Copa-Cogeca has called on European Trade Commissioner Valdis Dombrovskis to take swift action in the face of what it calls “dramatic disruption” to the fruit and vegetable market caused by the EU-Morocco trade agreement.
In a letter to the Commissioner, the organisation expressed its growing concern about the consequences of the deal, particular for the tomato market.
“With the cumulative effects of Brexit, EU tomato prices have plummeted to levels that do not cover the production costs for most European growers, putting the production at risk in strategic regions of the EU,” it said.
According to Copa-Cogeca, the provisions laid out in the EU-Morocco Agreement regulating the Moroccan tomato exports to the EU, which were revised in 2014, are inefficient.
“In addition to entry price and duty mechanisms that proved to have limited effects on the imported volumes, the safeguard clauses provided in the treaty have never been triggered despite the serious depreciation of tomato prices in the EU markets resulting in the imports of 500,000 tonnes of tomatoes in 2020 corresponding to twofold the quota calculated - theoretically - to preserve the Moroccan traditional export flow,” it said.
“Brexit is an additional factor that is aggravating the European market disruption, as the UK has been a major destination for more than 50 per cent of European tomatoes bound for export.
“The EU-Morocco Agreement quotas have not been renegotiated following the UK’s withdrawal from the EU to reflect the criterion that made it necessary to extend these quotas in the past when new Member States joined the EU.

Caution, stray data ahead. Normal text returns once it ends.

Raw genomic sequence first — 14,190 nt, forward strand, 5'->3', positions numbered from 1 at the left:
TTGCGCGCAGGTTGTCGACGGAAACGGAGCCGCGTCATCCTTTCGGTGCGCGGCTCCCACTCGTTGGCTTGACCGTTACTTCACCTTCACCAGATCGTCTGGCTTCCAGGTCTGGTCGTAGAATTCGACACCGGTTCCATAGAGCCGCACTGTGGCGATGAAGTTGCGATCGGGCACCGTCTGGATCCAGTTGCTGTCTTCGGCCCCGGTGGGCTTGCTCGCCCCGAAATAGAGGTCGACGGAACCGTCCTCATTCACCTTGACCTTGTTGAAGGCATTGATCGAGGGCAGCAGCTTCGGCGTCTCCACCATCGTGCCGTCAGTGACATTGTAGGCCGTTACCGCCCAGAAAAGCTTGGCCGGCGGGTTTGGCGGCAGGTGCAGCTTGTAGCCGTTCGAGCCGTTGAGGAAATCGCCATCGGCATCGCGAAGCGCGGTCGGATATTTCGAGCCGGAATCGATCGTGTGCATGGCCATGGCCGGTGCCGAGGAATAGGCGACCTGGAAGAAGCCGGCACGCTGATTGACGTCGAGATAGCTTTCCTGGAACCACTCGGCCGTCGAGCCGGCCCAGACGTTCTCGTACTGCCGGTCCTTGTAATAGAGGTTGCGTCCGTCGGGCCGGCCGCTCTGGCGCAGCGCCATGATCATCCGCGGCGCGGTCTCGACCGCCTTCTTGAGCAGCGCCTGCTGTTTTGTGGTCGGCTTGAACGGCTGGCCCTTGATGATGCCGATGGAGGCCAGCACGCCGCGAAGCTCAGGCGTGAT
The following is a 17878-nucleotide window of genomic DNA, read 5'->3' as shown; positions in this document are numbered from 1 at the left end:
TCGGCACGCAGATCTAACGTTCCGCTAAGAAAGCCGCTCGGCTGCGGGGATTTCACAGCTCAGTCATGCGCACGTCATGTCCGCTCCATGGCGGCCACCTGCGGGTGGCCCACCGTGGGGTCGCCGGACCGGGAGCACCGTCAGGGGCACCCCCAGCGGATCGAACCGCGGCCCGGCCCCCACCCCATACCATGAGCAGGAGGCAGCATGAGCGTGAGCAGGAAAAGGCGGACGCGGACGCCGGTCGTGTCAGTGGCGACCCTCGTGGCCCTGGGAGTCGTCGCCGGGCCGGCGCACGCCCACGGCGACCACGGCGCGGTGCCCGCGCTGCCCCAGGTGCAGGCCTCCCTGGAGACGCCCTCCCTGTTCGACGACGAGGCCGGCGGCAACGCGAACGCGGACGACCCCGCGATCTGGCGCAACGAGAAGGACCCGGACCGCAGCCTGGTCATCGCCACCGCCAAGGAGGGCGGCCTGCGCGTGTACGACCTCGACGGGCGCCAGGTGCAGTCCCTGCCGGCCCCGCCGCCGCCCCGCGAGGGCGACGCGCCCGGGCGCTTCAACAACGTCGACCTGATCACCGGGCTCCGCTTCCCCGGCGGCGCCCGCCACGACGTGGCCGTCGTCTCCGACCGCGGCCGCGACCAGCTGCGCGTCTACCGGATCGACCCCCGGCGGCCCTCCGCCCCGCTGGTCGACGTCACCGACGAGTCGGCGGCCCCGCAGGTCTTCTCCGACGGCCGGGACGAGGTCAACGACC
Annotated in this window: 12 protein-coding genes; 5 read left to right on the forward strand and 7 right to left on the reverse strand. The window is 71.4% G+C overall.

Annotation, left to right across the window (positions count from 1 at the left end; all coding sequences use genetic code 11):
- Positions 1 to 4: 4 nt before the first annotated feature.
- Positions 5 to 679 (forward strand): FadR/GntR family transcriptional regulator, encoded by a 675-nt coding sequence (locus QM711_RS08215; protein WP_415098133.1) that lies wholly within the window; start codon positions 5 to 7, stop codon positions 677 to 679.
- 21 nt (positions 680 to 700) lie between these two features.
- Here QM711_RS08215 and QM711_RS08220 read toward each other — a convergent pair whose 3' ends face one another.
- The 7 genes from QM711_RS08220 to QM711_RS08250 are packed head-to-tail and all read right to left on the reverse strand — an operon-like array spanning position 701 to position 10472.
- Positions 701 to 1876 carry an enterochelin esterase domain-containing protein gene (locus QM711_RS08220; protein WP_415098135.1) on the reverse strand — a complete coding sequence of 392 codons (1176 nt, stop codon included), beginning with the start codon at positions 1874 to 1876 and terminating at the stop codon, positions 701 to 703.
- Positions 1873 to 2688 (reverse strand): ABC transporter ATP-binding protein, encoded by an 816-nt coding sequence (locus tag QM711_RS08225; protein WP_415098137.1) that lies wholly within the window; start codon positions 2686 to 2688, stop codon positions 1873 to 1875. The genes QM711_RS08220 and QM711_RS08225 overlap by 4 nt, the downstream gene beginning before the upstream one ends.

“What’s more, the tomatoes originating in Morocco can enter the UK without any tariffs. Trade is bypassing Europe and European tomato producers faced a reduction in exports to the UK in the first months of 2021. For now, Copa-Cogeca does not deem the trade deal to be an up-to-date deal.”
Calling on the trade commissioner to undertake a comprehensive assessment of the impact of the increased volume of Moroccan produce on the deteriorating economic situation in European rural areas and on growers’ income, Copa-Cogeca secretary general, Pekka Pesonen noted: “The least we can say today is that we do not consider the trade deal to be an up-to-date deal”.
Pekka added that the Commission should also suggest triggering planned safeguard clauses and compensation allocated to the European rural areas that have been impacted.
In the letter, Copa-Cogeca also proposes recalculating the fruit and vegetable import quotas and the flat-rate import values to reflect the new EU-27 market reality as well as new provisions that aim to reduce the competitive advantages that exist today in relation to production methods in Morocco.